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Vince
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« on: May 14, 2011, 09:55:14 AM »

Chris Avellone was kind enough to share his innermost thoughts on choices & consequences with the less fortunate. Some concepts and ideas can only be described as "really fucking cool" and are a must-read for any developer.

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In the good ol' days the formula was simple: kill monsters, level up, find better items; but as the stories grew in complexity, more advanced role-playing elements started emerging. The way I see it, storytelling in RPGs has led to choices and choices to consequences.

Choices take many different forms: multiple beginnings, non-linearity, multiple quest solutions, branching dialogue trees, etc. whereas consequences create reactive worlds, mutually exclusive content, multiple endings, etc.

Now, the "original" formula is simple and easy to grasp. Choices & consequences - not so much, even though they've been around for more than a decade. Since you've been around for awhile and worked on games that actually did push the genre forward, I'd love to see what you've learned.

1. What are your thoughts on choices & consequences in general? Is it a logical next step in the evolution of RPGs, a distraction from what RPGs used to be about, or something in between? What lessons have you learned? What works and what doesn't? What feedback do you get from players?


Choices and consequences are important to role-playing games and should be part of their structure, especially if you are including the options of choice when the player builds their character whether it's with the skills you offer, the background you offer, or the morality, reputation, or influence system you're incorporating into the design. I don't feel choice and consequences have to be specially scripted, they can be - but one of the lessons I've learned over the past many years is you want to design systems that allow for choices and consequences and avoid special case scripting when you can, as the former gives the player more freedom and makes the experience more fun.

2. Letting the player decide what to do next, thus breaking a linear quests progression and encouraging replayability, is one of the most important choices. Now, on one side of the spectrum we have a fake "do locations/side quests in any order" setup and on the other we have branching quests and multiple story arcs. Where is your golden middle as a designer and why?

The golden middle is you present the character with an interesting narrative-driven situation (not a linear, paced story) with a great supporting cast (ideally, as reactive as possible), and then let them mess with it however they want to see where the ripple effect takes it.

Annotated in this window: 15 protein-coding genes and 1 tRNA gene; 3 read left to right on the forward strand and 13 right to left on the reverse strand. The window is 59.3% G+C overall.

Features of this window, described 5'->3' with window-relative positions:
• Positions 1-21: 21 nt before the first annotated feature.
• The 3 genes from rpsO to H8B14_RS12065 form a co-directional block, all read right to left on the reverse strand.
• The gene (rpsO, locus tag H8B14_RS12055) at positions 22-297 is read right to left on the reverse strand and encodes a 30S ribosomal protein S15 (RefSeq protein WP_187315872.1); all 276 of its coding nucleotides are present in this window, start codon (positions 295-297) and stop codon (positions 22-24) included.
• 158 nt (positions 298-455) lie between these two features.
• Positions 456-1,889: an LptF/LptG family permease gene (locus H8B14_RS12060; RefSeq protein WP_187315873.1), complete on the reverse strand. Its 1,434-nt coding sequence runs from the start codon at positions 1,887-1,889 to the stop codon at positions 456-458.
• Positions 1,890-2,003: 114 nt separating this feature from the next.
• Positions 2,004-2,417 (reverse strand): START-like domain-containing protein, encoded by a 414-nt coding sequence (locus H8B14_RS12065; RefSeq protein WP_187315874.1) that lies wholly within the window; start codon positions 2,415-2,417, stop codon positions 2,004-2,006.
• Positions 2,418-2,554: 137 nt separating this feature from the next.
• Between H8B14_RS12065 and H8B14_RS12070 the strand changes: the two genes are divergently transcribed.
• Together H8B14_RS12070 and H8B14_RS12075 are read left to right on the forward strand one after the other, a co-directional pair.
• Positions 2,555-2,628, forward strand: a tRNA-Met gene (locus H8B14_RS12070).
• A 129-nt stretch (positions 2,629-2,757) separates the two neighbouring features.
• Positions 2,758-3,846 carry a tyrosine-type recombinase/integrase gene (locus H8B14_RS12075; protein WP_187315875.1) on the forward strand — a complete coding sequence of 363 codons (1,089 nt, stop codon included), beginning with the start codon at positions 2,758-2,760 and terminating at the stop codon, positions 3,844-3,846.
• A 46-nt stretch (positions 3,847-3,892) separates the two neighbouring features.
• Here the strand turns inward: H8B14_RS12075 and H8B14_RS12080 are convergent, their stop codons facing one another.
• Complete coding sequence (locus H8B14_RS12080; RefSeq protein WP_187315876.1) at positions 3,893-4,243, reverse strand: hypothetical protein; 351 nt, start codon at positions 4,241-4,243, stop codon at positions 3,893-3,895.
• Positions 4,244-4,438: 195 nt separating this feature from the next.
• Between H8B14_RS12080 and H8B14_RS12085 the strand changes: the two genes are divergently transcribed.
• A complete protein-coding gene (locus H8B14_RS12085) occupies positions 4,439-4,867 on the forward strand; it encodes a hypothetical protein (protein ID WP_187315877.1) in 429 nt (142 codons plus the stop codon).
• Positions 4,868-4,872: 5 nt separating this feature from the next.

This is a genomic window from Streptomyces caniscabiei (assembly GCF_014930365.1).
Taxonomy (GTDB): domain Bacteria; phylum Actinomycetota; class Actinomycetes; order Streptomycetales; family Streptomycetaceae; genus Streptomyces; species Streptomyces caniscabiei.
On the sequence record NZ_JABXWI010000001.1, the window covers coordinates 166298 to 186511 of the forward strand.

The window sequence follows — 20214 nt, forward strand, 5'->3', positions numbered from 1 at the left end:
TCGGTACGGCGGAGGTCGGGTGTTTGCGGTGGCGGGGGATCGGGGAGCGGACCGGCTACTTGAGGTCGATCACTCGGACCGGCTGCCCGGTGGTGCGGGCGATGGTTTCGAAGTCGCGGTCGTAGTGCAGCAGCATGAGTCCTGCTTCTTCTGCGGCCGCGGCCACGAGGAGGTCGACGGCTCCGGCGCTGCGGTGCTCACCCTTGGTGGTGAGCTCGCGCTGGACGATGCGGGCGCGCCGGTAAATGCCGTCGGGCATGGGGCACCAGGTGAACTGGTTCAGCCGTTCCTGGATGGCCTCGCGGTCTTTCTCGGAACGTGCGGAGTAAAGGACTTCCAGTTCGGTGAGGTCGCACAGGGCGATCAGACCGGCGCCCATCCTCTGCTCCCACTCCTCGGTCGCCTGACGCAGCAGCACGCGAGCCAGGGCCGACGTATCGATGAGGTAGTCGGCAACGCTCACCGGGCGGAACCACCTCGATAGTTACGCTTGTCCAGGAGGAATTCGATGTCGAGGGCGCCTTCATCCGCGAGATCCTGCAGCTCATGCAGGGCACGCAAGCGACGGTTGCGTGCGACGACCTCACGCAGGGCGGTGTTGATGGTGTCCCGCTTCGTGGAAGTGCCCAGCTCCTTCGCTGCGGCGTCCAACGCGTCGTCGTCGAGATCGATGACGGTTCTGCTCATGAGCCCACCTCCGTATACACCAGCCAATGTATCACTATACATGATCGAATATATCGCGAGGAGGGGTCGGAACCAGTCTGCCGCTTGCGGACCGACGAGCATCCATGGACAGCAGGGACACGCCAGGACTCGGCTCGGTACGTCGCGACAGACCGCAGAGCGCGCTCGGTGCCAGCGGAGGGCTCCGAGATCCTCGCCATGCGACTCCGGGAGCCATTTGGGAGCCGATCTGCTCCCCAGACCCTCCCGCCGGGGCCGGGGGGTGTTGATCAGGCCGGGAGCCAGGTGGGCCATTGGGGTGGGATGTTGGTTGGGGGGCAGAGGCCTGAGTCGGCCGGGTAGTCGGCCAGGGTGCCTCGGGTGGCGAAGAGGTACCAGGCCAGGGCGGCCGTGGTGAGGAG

3. I believe that story and non-linearity are diametrically opposed features.

Interrupting here to clarify my opinion; I don't believe they are diametrically-opposed features, it just depends on what direction the story is coming from. If the game allows for a player-driven story based on game mechanics, that's a tough act for any narrative designer to try and beat. It's a matter of subjecting the player to a strong story or allowing them the tools to create one. The latter is more what games should strive for, and I'd argue it's part of the appeal of open-world games vs. linear-level-missions in games... people have more fun with that freedom, and if it can be applied to stories and game narratives, all the better.

A strong story will give you little freedom, which isn't necessarily a bad thing (worked for Planescape: Torment, didn't it?), whereas a truly non-linear game can work only with an outline of a story, giving the player no more than a sense of purpose and direction, like "go and find a chip (water or platinum) and see what transpires".

Any thoughts on how to craft a better story in a non-linear environment or how to infuse a story-driven RPG with meaningful choices?


A non-linear story can still have good sounding board companions and good NPCs to talk to (Fallout 1 and 2). Also, Fallout 1 did have core story elements ingrained in the world that did make the story extremely strong, and there were specific choke points the player was expected to hit although the presentation camouflaged them effectively.

The difference lies between a strong story, and a strong world. Fallout succeeded in having both, and in addition, had a strong range of game mechanics that the world supported to allow the player to tell their own stories and solve objectives "their way." (Note that some of those quest objective solutions did require special case quest scripting, so that's the challenge).

4. You've talked before about creating a good story with reactivity. Care to elaborate?